Could you during your research find out why Aurangzeb felt it compelling to re-impose the jiziya tax on the Hindus and why he had immense hate for the Hindu way of life?

The 'Secret History' chapters depict the typical rightwing Hindu's view of India's past. One of the reasons why Aurangzeb imposed the jiziya tax is spelt out in the chapter pertaining to him.

Obviously, the author argues against the reason. It is said the state exchequer under Aurangzeb had depleted, and there was pressure on him to enhance revenue, not least to stamp out the rebellions mushrooming around the country.

Some historians argue that he imposed the jiziya because the Muslims, unlike Hindus, were anyway paying zakaat.

But this apart, we must not look at our past in a monochromatic way. While Aurangzeb did demolish temples, there is ample evidence of him giving land grants to support temples. So, how do we reconcile the two contradictory facts?

Whatever your answer to this question, it isn't ethically justifiable to harness the past to create the circle of death in the present.

In the 'Secret History,' one of the posters written by right wing Hindu fundamentalists says 'No religion is as antithetical to nationalism as Islam.' Does this hold true even today?

The statement is palpably a wrong assertion. The characters of Wasim Khan and Rasheed Halim are an argument against this assertion in my book. If this assertion had been true, then it would also mean that a collectivity brought together because of religion won't witness sharp divisions.

Well, didn't Pakistan split into two, despite it and Bangladesh being predominantly Muslim? So, for Muslim Bangladeshis at least, linguistic, not religion, became the impulse of nationalism and the social glue.

Did you feel the book should have been named 'Secret History,' rather than The Hour Before Dawn? In the book, 'Secret History' comes in all the time, which Muslim bashing starts with a historical perspective.

I did not, largely because a very famous book of this name exists and which my own novel refers to in the opening pages.

The 'Secret History' portions, I think, are terrifying. It also represents a frightening, unsettling challenge to the characters in the novel and, by extension, to all of us as well. How are we to countenance this challenge?

I think it was Rabindranath Tagore who said, 'Faith is the bird that feels the light and sings when the dawn is still dark.'

In the darkest hour of the day we, like birds, need to keep faith. The Hour Before Dawn is so much about keeping faith, which dispels the mist of hopelessness, of darkness.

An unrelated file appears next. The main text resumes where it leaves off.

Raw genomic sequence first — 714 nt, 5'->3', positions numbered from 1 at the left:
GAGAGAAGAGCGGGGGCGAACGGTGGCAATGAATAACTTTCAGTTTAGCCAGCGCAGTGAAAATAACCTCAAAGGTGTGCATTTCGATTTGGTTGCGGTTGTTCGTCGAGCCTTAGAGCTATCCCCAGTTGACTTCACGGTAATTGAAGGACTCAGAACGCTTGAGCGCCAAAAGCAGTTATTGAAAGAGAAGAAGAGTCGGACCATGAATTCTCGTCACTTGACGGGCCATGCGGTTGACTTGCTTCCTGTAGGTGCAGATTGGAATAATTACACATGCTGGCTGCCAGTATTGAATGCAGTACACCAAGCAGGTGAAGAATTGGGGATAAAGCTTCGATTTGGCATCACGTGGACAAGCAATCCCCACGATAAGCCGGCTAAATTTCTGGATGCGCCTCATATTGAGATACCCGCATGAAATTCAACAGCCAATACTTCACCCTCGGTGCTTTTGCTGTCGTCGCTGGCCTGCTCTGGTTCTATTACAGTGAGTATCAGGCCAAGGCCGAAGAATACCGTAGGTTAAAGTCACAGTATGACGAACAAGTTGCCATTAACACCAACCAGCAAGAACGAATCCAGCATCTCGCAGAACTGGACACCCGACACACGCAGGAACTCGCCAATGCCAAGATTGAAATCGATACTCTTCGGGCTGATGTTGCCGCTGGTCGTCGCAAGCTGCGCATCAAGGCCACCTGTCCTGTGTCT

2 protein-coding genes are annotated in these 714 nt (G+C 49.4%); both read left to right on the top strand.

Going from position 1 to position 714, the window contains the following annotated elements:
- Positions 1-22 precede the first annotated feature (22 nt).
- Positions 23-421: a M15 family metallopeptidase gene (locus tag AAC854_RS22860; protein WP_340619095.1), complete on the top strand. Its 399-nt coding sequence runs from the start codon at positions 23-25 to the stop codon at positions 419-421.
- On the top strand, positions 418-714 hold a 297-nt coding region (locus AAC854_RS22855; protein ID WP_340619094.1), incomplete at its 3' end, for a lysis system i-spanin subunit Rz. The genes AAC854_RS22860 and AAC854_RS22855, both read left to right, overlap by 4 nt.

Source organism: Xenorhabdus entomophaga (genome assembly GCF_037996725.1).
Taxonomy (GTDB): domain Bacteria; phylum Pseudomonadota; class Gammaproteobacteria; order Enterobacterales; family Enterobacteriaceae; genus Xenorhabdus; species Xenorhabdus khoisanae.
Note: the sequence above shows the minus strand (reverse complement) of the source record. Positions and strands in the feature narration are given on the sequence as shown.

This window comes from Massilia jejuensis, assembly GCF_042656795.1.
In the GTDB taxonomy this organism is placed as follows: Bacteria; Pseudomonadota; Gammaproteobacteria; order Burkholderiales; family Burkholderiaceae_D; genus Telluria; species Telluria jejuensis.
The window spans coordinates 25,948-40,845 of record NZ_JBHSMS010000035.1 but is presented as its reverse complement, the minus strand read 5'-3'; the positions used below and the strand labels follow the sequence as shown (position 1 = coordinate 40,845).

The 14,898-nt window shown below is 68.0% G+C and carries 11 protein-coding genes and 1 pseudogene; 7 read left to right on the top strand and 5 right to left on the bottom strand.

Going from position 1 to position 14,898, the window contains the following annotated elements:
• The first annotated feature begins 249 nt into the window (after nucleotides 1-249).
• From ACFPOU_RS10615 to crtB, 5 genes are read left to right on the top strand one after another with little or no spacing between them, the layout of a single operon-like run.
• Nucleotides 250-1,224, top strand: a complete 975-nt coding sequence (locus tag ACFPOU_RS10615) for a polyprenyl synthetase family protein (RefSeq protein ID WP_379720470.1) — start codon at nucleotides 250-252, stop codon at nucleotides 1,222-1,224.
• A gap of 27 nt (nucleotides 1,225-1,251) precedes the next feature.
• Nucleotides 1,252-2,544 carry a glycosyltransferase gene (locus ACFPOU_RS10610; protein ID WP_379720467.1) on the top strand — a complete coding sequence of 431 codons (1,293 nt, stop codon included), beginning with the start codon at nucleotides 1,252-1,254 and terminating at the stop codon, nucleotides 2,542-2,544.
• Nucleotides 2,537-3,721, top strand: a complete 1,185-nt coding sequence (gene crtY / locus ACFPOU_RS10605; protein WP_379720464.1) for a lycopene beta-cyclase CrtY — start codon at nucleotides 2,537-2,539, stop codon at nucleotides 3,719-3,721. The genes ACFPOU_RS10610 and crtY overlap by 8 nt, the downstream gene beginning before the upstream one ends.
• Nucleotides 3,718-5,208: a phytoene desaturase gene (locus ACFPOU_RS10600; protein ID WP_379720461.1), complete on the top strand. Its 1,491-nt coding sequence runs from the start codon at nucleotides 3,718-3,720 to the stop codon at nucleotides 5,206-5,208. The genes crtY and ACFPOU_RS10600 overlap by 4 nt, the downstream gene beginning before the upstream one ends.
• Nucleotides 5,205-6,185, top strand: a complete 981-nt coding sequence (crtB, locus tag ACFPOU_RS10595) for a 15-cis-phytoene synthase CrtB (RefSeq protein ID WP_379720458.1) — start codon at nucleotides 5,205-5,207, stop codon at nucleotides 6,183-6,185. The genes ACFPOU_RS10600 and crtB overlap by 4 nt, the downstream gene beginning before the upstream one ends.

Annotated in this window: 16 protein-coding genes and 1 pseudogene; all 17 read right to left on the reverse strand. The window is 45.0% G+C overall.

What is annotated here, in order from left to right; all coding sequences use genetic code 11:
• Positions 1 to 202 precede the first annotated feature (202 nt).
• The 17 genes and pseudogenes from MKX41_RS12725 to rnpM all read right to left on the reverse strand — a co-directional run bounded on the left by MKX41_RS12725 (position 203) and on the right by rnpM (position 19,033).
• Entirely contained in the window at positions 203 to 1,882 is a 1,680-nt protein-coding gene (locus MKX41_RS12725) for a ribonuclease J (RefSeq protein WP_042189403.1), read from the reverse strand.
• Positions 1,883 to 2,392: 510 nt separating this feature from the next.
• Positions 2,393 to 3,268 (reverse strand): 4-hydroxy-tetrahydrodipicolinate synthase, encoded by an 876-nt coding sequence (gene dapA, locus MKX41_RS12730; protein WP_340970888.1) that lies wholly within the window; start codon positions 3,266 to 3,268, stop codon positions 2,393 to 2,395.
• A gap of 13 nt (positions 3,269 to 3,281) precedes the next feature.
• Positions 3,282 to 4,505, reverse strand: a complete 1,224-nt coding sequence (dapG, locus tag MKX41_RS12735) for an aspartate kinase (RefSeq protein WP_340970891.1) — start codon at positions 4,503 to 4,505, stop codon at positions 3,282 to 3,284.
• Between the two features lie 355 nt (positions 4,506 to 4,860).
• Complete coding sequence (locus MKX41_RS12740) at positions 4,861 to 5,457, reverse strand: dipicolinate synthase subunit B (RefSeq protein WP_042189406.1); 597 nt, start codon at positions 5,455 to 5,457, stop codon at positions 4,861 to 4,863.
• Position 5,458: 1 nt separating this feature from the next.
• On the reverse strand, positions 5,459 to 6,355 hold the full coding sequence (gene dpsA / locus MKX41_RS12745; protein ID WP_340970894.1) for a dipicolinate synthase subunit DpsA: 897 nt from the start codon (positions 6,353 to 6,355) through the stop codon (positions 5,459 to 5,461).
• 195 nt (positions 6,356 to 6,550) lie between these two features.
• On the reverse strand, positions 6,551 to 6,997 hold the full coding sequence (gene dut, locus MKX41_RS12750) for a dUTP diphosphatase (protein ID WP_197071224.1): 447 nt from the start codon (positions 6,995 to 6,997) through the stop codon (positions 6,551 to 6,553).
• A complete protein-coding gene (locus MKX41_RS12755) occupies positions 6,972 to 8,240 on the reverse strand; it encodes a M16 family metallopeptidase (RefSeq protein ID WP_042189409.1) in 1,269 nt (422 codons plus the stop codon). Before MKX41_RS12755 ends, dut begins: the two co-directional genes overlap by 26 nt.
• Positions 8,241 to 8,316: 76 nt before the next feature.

Ajaz AshrafDo you feel in India Muslims feel besieged post the Babri Masjid demolition and specially after the Narendra Modi government refuses to take action against right wing Hindu leaders who talk about 'Ghar Wapsi' programmes?

Yes, they do. But not only the Muslims or other religious minorities feel besieged -- liberal Hindus, secular Hindus, devout Hindus, atheists, women, people with an alternate sexuality feel besieged too...

Image: Journalist-Author Ajaz Ashraf.

In fact, all those who think the 'Ghar Wapsi' programme is ultimately about using force to compel people to accept a certain view, a particular belief, against their wishes. This thread is very much present in The Hour Before Dawn.

You have tried to touch the issue of 'Reformation of Islam' in the 'Secret History' chapters. Do you think that is possible considering the fact that many Muslim leaders and intellectuals failed to do so in their respective societies?

It is indeed possible. This issue is discussed intensely in the Muslim community. In The Hour Before Dawn it is expressed through the character of Wasim Khan, who advocates that people should read the Quran in the language they can understand.

His interpretation of Islam is liberal. And though what is called the Arab Spring collapsed at most places, it was a manifestation of what you can call the Islamic reformation, the spirit of which will be resurrected.

The author who writes 'Secret History' in the book wants to engineer such chaos, such bloodshed against Muslims that they would in their helplessness, exclaim, 'There is no God but Power.'

As a journalist, do you think Western countries are trying to do the same to the Muslim world what the author of 'Secret History' is trying to do?

The West is not interested in changing the religion of those whose countries they occupy or subordinate. It is primarily interested in exploiting their resources, finding a market, and ensuring they serve its geo-strategic interests.

For the believer, God is Power, in fact the Ultimate Power. It is this which inspires those who oppose the combined might of the West and its allies.

They believe that since God is the Ultimate Power whose blessings or support they have, they can vanquish the mightiest of their opponents possessing the deadliest of arsenal.

Finally, what happens to the character of Uma in the novel? Why did you want to keep it a secret?

It is best left to the imagination of readers. The most curious of them have been asked to direct their query to a particular e-mail address given in the book. The answer, as my novel says, will be provided then.

Syed Firdaus Ashraf/Rediff.com